We’ve adopted the Improvised Magic system created for Dragon Age by Byron Molix over at Dragon Age Oracle as well as quite a bit of content from fan created works known as the Esoterica of Thedas created by a group of enthusiastic Australian fans.

Where do you draw inspiration from when preparing your game?

I wrote on the Home Page:

 

“Story wise the system is very much flavored by such fictional sources as: Angel, Arkham Horror, Being Human (UK), Buffy: The Vampire Slayer, Charmed, The Dresden Files, Elder Sign, Supernatural, World of Darkness, etc.”

 

And it’s very true. I’m a huge fan of each of these series and draw inspiration from them constantly. In addition I’m always trying new forms of urban fantasy fiction and whenever I find a concept I like, I steal it.

Aside from the AGE system I’m sure you have played other systems too, if so, which ones?

Other than Dragon Age I’ve really only played D&D 3.5 and later Pathfinder. I’ve played a little New World of Darkness, D20 Modern and D&D 4e, but only a few sessions each.

 

I’d have to say at this point Pathfinder is my default system and I hope to get involved in local Pathfinder Society Organized Play sometime later this month.

How did you get into tabletop gaming?

I’ve known about tabletop gaming since I was in middle school, but living in a small town, there was no one else who played. It wasn’t until I graduated from high school and moved to Canada that I found a group of players in 2005. Once I got started, I’ve been hooked ever since.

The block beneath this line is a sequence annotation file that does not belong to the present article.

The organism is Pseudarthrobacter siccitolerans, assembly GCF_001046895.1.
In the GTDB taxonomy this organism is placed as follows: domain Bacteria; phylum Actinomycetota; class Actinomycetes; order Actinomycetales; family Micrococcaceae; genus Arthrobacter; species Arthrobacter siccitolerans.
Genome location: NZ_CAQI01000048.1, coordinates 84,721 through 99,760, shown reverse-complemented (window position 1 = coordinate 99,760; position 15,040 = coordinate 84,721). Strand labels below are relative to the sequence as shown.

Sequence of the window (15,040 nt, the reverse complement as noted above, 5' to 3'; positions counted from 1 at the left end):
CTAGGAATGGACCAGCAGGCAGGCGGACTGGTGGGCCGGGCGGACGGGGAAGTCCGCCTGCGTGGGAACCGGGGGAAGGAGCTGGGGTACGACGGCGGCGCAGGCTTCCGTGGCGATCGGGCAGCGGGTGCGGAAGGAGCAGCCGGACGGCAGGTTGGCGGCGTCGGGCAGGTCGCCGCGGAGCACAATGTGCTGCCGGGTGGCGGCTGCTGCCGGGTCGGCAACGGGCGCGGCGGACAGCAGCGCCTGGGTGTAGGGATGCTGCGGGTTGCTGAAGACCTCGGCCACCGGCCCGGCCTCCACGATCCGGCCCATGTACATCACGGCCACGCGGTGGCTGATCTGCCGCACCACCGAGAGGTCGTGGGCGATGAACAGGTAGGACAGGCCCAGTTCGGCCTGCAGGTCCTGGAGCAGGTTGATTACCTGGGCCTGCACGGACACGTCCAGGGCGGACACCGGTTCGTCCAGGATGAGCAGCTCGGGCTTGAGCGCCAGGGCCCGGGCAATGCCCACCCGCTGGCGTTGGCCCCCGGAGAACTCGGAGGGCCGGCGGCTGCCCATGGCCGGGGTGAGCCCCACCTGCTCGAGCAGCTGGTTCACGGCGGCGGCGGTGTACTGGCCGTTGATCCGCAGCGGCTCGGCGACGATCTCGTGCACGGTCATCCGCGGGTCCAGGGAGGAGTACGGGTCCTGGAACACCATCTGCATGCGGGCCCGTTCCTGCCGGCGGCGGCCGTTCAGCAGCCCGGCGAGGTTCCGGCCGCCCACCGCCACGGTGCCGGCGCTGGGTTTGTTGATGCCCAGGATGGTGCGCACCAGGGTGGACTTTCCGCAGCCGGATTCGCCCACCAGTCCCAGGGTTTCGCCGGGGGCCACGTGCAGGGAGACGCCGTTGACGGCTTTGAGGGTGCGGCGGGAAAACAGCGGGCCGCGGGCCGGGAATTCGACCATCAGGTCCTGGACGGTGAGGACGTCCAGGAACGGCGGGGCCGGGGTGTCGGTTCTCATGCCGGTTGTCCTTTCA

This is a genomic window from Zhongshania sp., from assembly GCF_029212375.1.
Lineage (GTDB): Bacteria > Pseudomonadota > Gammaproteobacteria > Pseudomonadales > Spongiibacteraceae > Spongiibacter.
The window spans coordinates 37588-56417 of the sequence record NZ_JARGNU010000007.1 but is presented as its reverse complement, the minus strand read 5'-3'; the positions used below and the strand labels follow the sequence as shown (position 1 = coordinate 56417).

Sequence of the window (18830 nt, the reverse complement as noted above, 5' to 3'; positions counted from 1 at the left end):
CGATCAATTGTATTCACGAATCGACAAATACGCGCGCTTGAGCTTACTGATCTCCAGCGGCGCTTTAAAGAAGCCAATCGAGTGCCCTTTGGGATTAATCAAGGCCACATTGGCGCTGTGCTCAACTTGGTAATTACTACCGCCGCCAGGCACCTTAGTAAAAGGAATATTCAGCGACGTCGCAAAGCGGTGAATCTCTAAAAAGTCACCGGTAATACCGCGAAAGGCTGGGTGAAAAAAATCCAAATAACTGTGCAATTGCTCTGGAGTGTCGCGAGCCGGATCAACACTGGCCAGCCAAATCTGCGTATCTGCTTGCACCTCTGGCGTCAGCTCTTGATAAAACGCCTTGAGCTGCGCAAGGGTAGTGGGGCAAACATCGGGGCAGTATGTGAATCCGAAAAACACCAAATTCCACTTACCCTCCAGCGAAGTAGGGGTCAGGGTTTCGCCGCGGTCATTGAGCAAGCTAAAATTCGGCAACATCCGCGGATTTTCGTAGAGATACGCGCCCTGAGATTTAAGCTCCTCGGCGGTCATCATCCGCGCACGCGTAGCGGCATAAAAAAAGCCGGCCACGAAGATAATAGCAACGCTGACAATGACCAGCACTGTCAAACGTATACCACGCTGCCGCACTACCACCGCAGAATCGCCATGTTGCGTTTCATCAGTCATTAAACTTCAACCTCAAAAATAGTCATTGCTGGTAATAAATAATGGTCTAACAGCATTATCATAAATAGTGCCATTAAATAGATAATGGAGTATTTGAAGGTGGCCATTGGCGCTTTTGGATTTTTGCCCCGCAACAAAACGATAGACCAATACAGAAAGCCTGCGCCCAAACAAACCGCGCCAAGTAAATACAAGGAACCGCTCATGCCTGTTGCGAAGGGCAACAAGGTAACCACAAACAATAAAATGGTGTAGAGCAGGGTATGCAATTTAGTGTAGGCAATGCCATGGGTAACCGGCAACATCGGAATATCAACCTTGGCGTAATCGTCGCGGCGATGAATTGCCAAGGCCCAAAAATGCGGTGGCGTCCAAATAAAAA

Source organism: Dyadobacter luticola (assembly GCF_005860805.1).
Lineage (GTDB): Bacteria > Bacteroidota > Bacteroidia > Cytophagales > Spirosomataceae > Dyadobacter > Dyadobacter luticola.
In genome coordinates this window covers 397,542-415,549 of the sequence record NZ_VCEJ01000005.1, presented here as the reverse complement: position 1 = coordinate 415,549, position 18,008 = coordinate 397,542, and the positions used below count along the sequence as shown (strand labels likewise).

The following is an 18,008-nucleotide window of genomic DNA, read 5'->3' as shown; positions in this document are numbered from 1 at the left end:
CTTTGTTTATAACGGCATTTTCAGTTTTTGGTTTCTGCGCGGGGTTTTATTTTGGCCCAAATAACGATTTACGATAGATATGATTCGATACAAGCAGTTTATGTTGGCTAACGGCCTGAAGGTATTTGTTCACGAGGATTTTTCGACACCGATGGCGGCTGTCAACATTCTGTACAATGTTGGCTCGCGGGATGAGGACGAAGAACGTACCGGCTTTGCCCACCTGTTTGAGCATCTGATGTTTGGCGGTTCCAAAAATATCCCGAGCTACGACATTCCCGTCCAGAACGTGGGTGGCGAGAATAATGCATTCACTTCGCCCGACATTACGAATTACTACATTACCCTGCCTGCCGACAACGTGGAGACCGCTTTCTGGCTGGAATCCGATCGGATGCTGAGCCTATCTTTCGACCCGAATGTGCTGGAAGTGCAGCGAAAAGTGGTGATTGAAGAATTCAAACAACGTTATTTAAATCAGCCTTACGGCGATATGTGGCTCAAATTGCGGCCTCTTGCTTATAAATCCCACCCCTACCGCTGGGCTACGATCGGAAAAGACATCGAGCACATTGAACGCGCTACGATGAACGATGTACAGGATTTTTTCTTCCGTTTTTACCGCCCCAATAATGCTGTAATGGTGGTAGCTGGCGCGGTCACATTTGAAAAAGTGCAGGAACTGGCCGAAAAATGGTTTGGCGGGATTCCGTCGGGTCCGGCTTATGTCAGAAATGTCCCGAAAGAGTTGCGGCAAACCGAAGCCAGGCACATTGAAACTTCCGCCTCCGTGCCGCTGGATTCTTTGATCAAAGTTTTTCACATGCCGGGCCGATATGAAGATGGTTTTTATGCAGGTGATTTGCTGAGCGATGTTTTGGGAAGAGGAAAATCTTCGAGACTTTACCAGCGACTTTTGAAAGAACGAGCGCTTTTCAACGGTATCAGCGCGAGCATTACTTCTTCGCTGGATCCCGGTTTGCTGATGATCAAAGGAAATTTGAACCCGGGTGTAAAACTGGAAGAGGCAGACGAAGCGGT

How long have you been using Obsidian Portal? What brought you to the site and what keeps bringing you back?

I joined the site in 2010. Before that I’d tried everything to organize my games; emails, campaign binders, PDF handouts, even a private wikipedia clone. Once I found OP I never went back.

 

I love the organizational and centralized aspects of Obsidian Portal. I can keep everything about the game in one place and I can just distribute the URL to my players. On some of my Pathfinder campaigns I’ve added QR codes to physical handouts that my players can scan with their smart phones and get extra information. I love the ability to do those kinds of little fun extras and Obsidian Portal is great for that kind of thing.

 

I also backed the Reforge, so REALLY looking forward to that!

Your wiki looks amazing, who does all the customization work? Love the left nav bar!

I have to admit, when I started working on it, I never expected the wiki to look as good as it does now.

 

I do all the coding, but that in no way means I’m solely responsible for it. I’ve gotten more help than I could ever expect from members of the forums. Killervp, Keryth987, and Wolfhound have all been amazingly helpful, even to the point where I’ve messaged them just saying “This is what I want to do on this page, how would I code that?” and they’ve always been kind enough to deal with my CSS noob-ery and help me out beyond all expectations.

 

I have to be honest, I added the left nav bar mostly for myself. I find it SO much easier to navigate the wiki while I’m DMing, but I’m happy that it’s appreciated by others as much as it is by me.

If you had to pick just one thing, what would you say Obsidian Portal helps you with the most? Do your players get involved on the wiki too?

The one thing Obsidian Portal helps me with the most is the one thing that I’m really bad at, and that’s organizing my thoughts.